• Holter monitor for 24 hours, or another heart monitor for two weeks or longer
  • Echocardiogram
  • Electrophysiology study (EPS)
  • Coronary angiography.

Heart palpitations during pregnancy

Pregnancy stresses your heart and circulatory system, but many women who have heart conditions deliver healthy babies 16).

During pregnancy, your blood volume increases by 30 to 50 percent to nourish your growing baby, your heart pumps more blood each minute and your heart rate increases 17). The heart rate increases from an average of 75 beats per minute before pregnancy to nearly 90 beats per minute in the third trimester 18). A similar increase in the amount of blood ejected with each beat also occurs. Average blood pressure increases slightly, while the blood vessels relax to accommodate increased blood flow.

Labor and delivery add to your heart’s workload, too 19). During the stress of labor, these physiological changes increase further and then return to normal by about 6 weeks after delivery. Several hormones released from the uterus, kidney, heart, and lungs circulate in the blood and stimulate these changes. During labor — particularly when you push — you’ll have abrupt changes in blood flow and pressure. It takes several weeks after delivery for the stresses on the heart to return to the levels they were before you became pregnant.

The risks depend on the nature and severity of your heart condition 20). For example:

  • Heart rhythm issues. Minor abnormalities in heart rhythm are common during pregnancy 21). They’re not usually cause for concern. If you need treatment for an arrhythmia, you’ll likely be given medication, the same as you would if you weren’t pregnant.
  • Heart valve issues. Having an artificial heart valve or scarring or malformation of your heart or valves can increase your risk of complications during pregnancy 22). If your valves aren’t working properly, you might have trouble tolerating the increased blood flow that occurs during pregnancy.

In addition, artificial or abnormal valves carry an increased risk of a potentially life-threatening infection of the lining of the heart (endocarditis) and heart valves. Mechanical artificial heart valves also pose serious risks during pregnancy due to the need to adjust use of blood thinners, the potential for life-threatening clotting (thrombosis) of heart valves. Taking blood thinners can also put your developing baby at risk.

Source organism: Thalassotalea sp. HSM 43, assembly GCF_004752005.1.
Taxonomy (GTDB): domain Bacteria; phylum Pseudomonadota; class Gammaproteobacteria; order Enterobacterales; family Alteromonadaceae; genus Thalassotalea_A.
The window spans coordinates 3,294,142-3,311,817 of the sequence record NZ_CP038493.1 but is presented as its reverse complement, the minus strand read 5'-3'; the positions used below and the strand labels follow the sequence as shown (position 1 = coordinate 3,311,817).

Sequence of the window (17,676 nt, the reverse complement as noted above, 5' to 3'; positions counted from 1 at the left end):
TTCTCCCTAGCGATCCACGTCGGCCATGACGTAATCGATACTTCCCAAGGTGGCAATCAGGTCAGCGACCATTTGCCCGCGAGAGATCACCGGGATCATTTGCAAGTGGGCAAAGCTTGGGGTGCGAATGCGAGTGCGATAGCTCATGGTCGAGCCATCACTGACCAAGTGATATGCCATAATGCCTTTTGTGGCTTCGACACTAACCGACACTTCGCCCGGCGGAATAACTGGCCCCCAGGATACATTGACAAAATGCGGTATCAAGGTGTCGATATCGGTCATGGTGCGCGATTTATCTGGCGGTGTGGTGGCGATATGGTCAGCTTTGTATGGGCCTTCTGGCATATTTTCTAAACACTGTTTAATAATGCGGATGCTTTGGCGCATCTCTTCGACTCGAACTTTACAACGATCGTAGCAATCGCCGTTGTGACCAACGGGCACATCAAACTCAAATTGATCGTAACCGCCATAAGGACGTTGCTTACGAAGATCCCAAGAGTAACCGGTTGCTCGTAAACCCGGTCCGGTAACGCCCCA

• Congestive heart failure. As blood volume increases, congestive heart failure can worsen.
  • Congenital heart defect. If you were born with a heart problem, your baby has a greater risk of developing some type of heart defect, too 23). You might also be at risk for heart problems occurring during pregnancy and of premature birth.

Certain heart conditions, especially narrowing of the mitral valve or aortic valve, can pose life-threatening risks for mother or baby. Depending on the circumstances, some heart conditions require major treatments — such as heart surgery — before you try to conceive.

Pregnancy isn’t recommended for women who have the rare congenital condition Eisenmenger’s syndrome or high blood pressure that affects the arteries in the lungs and the right side of the heart (pulmonary hypertension) 24).

Medication you take during pregnancy can affect your baby. Often the benefits outweigh the risks, however. If you need medication to control your heart condition, your health care provider will prescribe the safest medication at the most appropriate dose.

Take the medication exactly as prescribed. Don’t stop taking the medication or adjust the dose on your own.

Before you try to conceive, schedule an appointment with your cardiologist and the health care provider who’ll be handling your pregnancy 25). You’ll likely be referred to an obstetrician who specializes in very high-risk pregnancies (maternal fetal medicine specialist). You might also want to check in with other members of your health care team, such as your family doctor.

Your medical team will evaluate how well you’re managing your heart condition and consider treatment changes you might need before you become pregnant.

Certain medications used to treat heart conditions aren’t used during pregnancy. Depending on the circumstances, your health care provider might adjust the dosage or make a substitution and explain the risks involved.